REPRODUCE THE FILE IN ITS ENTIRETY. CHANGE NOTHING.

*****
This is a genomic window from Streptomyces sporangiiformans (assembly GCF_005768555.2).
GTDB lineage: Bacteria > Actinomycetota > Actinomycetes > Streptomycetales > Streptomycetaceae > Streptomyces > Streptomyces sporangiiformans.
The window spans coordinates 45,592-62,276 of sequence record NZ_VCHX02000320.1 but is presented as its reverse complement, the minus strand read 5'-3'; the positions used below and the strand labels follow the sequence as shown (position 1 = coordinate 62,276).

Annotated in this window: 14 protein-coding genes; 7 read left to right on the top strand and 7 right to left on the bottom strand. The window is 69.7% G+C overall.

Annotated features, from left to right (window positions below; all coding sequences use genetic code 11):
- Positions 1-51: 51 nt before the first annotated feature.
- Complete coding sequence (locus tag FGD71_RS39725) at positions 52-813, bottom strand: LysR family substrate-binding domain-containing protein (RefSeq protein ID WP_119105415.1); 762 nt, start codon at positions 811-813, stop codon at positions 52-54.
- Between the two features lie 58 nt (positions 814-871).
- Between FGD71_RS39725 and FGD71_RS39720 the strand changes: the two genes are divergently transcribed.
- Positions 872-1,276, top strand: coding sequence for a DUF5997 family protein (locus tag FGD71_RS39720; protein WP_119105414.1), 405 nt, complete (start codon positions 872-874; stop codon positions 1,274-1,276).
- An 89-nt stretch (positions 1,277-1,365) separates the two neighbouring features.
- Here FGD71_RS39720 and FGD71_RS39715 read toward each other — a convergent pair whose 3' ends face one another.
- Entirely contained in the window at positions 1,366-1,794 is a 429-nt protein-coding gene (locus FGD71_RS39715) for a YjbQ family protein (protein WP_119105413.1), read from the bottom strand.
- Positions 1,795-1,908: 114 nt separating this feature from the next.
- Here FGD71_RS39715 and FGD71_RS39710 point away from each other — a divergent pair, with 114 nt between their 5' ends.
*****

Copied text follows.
This is a genomic window from Streptomyces sporangiiformans (assembly GCF_005768555.2).
GTDB lineage: Bacteria > Actinomycetota > Actinomycetes > Streptomycetales > Streptomycetaceae > Streptomyces > Streptomyces sporangiiformans.
The window spans coordinates 45,592-62,276 of sequence record NZ_VCHX02000320.1 but is presented as its reverse complement, the minus strand read 5'-3'; the positions used below and the strand labels follow the sequence as shown (position 1 = coordinate 62,276).

Annotated in this window: 14 protein-coding genes; 7 read left to right on the top strand and 7 right to left on the bottom strand. The window is 69.7% G+C overall.

Annotated features, from left to right (window positions below; all coding sequences use genetic code 11):
- Positions 1-51: 51 nt before the first annotated feature.
- Complete coding sequence (locus tag FGD71_RS39725) at positions 52-813, bottom strand: LysR family substrate-binding domain-containing protein (RefSeq protein ID WP_119105415.1); 762 nt, start codon at positions 811-813, stop codon at positions 52-54.
- Between the two features lie 58 nt (positions 814-871).
- Between FGD71_RS39725 and FGD71_RS39720 the strand changes: the two genes are divergently transcribed.
- Positions 872-1,276, top strand: coding sequence for a DUF5997 family protein (locus tag FGD71_RS39720; protein WP_119105414.1), 405 nt, complete (start codon positions 872-874; stop codon positions 1,274-1,276).
- An 89-nt stretch (positions 1,277-1,365) separates the two neighbouring features.
- Here FGD71_RS39720 and FGD71_RS39715 read toward each other — a convergent pair whose 3' ends face one another.
- Entirely contained in the window at positions 1,366-1,794 is a 429-nt protein-coding gene (locus FGD71_RS39715) for a YjbQ family protein (protein WP_119105413.1), read from the bottom strand.
- Positions 1,795-1,908: 114 nt separating this feature from the next.
- Here FGD71_RS39715 and FGD71_RS39710 point away from each other — a divergent pair, with 114 nt between their 5' ends.